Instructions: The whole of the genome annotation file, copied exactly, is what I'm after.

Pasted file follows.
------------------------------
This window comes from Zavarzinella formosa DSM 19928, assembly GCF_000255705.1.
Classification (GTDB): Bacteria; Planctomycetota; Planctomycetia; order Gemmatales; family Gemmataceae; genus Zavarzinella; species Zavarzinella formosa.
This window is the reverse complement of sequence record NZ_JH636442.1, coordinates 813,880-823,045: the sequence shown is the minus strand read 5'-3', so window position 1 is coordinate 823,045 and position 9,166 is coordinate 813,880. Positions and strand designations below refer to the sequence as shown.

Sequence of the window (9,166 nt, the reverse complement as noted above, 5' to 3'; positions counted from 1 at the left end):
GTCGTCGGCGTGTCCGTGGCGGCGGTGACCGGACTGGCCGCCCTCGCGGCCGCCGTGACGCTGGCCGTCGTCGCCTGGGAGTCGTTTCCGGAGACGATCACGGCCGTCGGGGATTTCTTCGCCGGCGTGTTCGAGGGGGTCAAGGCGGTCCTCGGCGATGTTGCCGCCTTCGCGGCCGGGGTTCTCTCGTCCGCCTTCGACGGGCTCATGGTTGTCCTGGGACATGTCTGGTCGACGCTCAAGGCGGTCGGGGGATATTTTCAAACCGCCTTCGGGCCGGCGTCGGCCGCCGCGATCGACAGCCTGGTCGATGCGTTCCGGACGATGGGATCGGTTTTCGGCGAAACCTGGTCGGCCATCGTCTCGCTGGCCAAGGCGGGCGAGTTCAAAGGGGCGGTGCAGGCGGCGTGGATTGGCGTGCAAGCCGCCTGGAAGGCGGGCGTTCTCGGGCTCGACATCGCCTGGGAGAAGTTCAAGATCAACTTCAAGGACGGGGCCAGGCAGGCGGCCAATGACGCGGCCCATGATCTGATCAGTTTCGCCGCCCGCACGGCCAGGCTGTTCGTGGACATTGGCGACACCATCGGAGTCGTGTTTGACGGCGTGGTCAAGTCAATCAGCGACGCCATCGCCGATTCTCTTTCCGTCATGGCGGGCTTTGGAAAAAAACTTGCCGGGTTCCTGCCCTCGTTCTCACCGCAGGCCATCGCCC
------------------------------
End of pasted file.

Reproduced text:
This window comes from Zavarzinella formosa DSM 19928, assembly GCF_000255705.1.
Classification (GTDB): Bacteria; Planctomycetota; Planctomycetia; order Gemmatales; family Gemmataceae; genus Zavarzinella; species Zavarzinella formosa.
This window is the reverse complement of sequence record NZ_JH636442.1, coordinates 813,880-823,045: the sequence shown is the minus strand read 5'-3', so window position 1 is coordinate 823,045 and position 9,166 is coordinate 813,880. Positions and strand designations below refer to the sequence as shown.

Sequence of the window (9,166 nt, the reverse complement as noted above, 5' to 3'; positions counted from 1 at the left end):
GTCGTCGGCGTGTCCGTGGCGGCGGTGACCGGACTGGCCGCCCTCGCGGCCGCCGTGACGCTGGCCGTCGTCGCCTGGGAGTCGTTTCCGGAGACGATCACGGCCGTCGGGGATTTCTTCGCCGGCGTGTTCGAGGGGGTCAAGGCGGTCCTCGGCGATGTTGCCGCCTTCGCGGCCGGGGTTCTCTCGTCCGCCTTCGACGGGCTCATGGTTGTCCTGGGACATGTCTGGTCGACGCTCAAGGCGGTCGGGGGATATTTTCAAACCGCCTTCGGGCCGGCGTCGGCCGCCGCGATCGACAGCCTGGTCGATGCGTTCCGGACGATGGGATCGGTTTTCGGCGAAACCTGGTCGGCCATCGTCTCGCTGGCCAAGGCGGGCGAGTTCAAAGGGGCGGTGCAGGCGGCGTGGATTGGCGTGCAAGCCGCCTGGAAGGCGGGCGTTCTCGGGCTCGACATCGCCTGGGAGAAGTTCAAGATCAACTTCAAGGACGGGGCCAGGCAGGCGGCCAATGACGCGGCCCATGATCTGATCAGTTTCGCCGCCCGCACGGCCAGGCTGTTCGTGGACATTGGCGACACCATCGGAGTCGTGTTTGACGGCGTGGTCAAGTCAATCAGCGACGCCATCGCCGATTCTCTTTCCGTCATGGCGGGCTTTGGAAAAAAACTTGCCGGGTTCCTGCCCTCGTTCTCACCGCAGGCCATCGCCC